• Hi Alan. I agree that it is more an issue with the client on the iPhone, but when I do use mail app with gmail on the iPhone I give up some of the things that I liked about gmail in the first place. I was drawn to the search and star features of the web client and that stuff doesn’t rePly work the same in mail app. The biggest issue is that mail app doesn’t handle my PSU return address very cleanly.

  3. I configured my iPod Touch’s mail application to grab my Gmail using IMAP and find that it syncs pretty much effortlessly. I did the same thing with mail.app on my Mac, but rarely use it and rely on Gmail’s web interface anytime I’m interacting with a laptop or PC. For whatever reason, I never got into the habit of using Gmail’s mobile web interface. I should give it a try and see if I like it better than the touch’s mail.app.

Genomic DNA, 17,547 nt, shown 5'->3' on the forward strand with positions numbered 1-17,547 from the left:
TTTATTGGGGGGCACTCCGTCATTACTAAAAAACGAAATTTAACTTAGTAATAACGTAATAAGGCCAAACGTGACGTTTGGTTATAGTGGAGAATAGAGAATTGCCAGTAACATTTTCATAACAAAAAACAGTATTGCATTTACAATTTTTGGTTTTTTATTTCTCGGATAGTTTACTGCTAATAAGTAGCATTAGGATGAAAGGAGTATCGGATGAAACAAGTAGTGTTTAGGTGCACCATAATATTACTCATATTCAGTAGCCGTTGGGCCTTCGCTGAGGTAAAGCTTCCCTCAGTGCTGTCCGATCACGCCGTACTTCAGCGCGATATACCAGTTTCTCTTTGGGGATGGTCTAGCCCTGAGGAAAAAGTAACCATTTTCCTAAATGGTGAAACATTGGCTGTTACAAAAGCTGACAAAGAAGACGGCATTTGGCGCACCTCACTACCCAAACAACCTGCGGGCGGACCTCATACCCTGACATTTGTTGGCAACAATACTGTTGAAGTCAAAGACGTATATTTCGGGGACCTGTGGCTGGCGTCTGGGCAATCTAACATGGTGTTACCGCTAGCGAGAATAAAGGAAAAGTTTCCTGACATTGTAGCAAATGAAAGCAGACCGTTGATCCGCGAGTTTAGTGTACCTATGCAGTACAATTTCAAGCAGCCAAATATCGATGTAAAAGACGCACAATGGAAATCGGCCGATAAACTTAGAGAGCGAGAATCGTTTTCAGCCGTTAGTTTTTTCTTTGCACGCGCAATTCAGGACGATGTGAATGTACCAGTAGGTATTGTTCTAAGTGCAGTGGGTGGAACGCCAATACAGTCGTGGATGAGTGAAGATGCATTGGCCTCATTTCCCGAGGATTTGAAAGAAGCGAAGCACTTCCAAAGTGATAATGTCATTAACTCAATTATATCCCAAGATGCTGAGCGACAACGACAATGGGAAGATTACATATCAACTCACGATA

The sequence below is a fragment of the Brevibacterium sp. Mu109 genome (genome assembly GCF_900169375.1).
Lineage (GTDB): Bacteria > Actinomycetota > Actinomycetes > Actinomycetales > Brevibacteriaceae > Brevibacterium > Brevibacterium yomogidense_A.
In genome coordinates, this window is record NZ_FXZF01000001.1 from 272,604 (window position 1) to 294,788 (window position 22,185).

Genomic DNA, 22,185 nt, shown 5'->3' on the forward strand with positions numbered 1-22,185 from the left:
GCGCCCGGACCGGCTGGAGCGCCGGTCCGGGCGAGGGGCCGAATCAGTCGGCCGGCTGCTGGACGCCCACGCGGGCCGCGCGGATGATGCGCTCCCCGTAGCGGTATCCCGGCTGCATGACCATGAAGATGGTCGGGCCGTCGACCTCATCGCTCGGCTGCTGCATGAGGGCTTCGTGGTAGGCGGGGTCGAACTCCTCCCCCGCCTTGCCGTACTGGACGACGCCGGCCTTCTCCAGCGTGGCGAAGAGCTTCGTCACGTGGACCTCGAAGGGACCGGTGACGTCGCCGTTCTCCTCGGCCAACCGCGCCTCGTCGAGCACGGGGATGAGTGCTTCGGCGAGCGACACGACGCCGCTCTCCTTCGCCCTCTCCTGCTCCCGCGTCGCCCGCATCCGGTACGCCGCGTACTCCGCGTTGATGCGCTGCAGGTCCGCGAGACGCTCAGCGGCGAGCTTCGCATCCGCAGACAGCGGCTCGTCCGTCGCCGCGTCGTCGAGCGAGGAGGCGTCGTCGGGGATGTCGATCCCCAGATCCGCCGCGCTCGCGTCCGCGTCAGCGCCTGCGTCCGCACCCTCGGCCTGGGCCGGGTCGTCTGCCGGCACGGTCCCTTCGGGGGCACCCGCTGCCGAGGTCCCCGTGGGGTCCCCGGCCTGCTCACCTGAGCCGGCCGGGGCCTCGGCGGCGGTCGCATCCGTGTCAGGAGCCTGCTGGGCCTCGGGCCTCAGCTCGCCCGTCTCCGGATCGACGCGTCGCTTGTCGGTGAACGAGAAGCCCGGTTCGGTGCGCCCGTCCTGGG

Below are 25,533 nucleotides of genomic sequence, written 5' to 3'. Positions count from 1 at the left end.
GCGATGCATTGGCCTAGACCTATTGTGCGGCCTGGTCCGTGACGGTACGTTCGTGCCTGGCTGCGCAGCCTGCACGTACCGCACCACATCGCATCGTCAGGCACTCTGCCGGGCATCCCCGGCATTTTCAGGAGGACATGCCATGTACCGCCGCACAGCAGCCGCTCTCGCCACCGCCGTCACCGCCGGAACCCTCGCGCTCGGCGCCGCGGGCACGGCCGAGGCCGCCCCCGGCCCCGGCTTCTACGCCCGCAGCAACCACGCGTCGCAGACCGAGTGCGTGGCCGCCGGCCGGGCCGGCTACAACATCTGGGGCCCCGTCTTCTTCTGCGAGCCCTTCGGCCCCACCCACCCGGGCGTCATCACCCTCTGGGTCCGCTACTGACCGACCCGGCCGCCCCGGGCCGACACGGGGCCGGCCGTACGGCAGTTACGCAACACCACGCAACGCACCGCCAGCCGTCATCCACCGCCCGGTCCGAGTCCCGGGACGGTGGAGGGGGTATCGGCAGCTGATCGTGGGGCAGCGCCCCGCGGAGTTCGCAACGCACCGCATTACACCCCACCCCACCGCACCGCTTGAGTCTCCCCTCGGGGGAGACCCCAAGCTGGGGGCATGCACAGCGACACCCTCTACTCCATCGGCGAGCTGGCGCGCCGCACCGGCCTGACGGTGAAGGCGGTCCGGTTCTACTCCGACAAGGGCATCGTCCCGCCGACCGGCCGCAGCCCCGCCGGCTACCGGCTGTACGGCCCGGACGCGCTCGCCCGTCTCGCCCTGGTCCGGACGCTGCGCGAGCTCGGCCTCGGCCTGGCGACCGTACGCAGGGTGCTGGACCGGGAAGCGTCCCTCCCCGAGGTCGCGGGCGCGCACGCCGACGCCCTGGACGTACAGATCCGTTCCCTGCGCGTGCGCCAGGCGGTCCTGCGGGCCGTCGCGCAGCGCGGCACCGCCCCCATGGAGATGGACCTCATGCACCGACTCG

Regardless, thanks for the post. This is something I’d like to try as well to get away from the hated Outlook interface!!

  4. I’ve been using Gmail for both personal and professional situations since Gmail came out. Before that, I had used many different mail clients (web-based/off-line, gui/tui), except for the ones on Apple platforms: Hotmail, Yahoo, Netscape, Eudora, Outlook Express, Outlook, Pegasus, elm, pine, mutt, mail, etc. I am very happy with Gmail now.

    For personal email, I agree with Sara that it’s a bit scary that Google holds all my information and the access to all of it is protected by one single password. However, the convenience of Gmail interface and its ubiquitous availability outweighs its potential risks for me.